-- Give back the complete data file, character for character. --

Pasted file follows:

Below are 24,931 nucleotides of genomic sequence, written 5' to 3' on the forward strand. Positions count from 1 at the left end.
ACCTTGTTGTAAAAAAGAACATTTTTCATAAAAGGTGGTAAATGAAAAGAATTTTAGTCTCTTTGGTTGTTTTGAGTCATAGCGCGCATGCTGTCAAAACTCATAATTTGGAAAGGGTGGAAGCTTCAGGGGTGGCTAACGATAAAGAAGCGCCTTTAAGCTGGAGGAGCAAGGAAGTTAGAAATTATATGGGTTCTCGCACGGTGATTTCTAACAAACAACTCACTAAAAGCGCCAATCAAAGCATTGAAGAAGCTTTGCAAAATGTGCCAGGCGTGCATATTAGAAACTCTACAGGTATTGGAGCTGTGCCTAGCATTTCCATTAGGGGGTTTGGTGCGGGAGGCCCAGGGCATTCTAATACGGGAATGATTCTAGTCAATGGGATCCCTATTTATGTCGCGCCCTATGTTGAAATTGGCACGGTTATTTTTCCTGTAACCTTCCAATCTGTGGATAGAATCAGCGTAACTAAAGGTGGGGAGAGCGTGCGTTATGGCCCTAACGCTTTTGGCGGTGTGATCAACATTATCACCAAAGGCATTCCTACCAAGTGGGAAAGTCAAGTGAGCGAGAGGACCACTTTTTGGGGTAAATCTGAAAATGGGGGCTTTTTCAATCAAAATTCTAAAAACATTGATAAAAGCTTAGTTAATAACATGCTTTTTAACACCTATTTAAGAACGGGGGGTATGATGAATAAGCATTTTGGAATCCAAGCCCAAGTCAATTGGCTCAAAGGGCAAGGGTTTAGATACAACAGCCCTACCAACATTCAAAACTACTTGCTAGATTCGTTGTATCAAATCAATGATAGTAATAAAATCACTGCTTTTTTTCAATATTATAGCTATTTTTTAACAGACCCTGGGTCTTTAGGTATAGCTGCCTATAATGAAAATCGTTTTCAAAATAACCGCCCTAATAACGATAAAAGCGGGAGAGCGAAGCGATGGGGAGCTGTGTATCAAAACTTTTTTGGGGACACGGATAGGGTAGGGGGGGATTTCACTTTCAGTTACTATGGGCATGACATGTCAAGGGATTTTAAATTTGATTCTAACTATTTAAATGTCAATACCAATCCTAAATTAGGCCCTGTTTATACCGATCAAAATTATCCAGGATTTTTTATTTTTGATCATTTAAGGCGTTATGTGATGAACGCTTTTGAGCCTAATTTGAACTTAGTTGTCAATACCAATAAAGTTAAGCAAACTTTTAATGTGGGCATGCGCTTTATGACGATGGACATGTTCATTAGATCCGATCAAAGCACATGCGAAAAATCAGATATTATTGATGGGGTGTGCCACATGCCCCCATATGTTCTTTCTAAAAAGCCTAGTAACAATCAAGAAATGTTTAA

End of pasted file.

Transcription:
Below are 24,931 nucleotides of genomic sequence, written 5' to 3' on the forward strand. Positions count from 1 at the left end.
ACCTTGTTGTAAAAAAGAACATTTTTCATAAAAGGTGGTAAATGAAAAGAATTTTAGTCTCTTTGGTTGTTTTGAGTCATAGCGCGCATGCTGTCAAAACTCATAATTTGGAAAGGGTGGAAGCTTCAGGGGTGGCTAACGATAAAGAAGCGCCTTTAAGCTGGAGGAGCAAGGAAGTTAGAAATTATATGGGTTCTCGCACGGTGATTTCTAACAAACAACTCACTAAAAGCGCCAATCAAAGCATTGAAGAAGCTTTGCAAAATGTGCCAGGCGTGCATATTAGAAACTCTACAGGTATTGGAGCTGTGCCTAGCATTTCCATTAGGGGGTTTGGTGCGGGAGGCCCAGGGCATTCTAATACGGGAATGATTCTAGTCAATGGGATCCCTATTTATGTCGCGCCCTATGTTGAAATTGGCACGGTTATTTTTCCTGTAACCTTCCAATCTGTGGATAGAATCAGCGTAACTAAAGGTGGGGAGAGCGTGCGTTATGGCCCTAACGCTTTTGGCGGTGTGATCAACATTATCACCAAAGGCATTCCTACCAAGTGGGAAAGTCAAGTGAGCGAGAGGACCACTTTTTGGGGTAAATCTGAAAATGGGGGCTTTTTCAATCAAAATTCTAAAAACATTGATAAAAGCTTAGTTAATAACATGCTTTTTAACACCTATTTAAGAACGGGGGGTATGATGAATAAGCATTTTGGAATCCAAGCCCAAGTCAATTGGCTCAAAGGGCAAGGGTTTAGATACAACAGCCCTACCAACATTCAAAACTACTTGCTAGATTCGTTGTATCAAATCAATGATAGTAATAAAATCACTGCTTTTTTTCAATATTATAGCTATTTTTTAACAGACCCTGGGTCTTTAGGTATAGCTGCCTATAATGAAAATCGTTTTCAAAATAACCGCCCTAATAACGATAAAAGCGGGAGAGCGAAGCGATGGGGAGCTGTGTATCAAAACTTTTTTGGGGACACGGATAGGGTAGGGGGGGATTTCACTTTCAGTTACTATGGGCATGACATGTCAAGGGATTTTAAATTTGATTCTAACTATTTAAATGTCAATACCAATCCTAAATTAGGCCCTGTTTATACCGATCAAAATTATCCAGGATTTTTTATTTTTGATCATTTAAGGCGTTATGTGATGAACGCTTTTGAGCCTAATTTGAACTTAGTTGTCAATACCAATAAAGTTAAGCAAACTTTTAATGTGGGCATGCGCTTTATGACGATGGACATGTTCATTAGATCCGATCAAAGCACATGCGAAAAATCAGATATTATTGATGGGGTGTGCCACATGCCCCCATATGTTCTTTCTAAAAAGCCTAGTAACAATCAAGAAATGTTTAA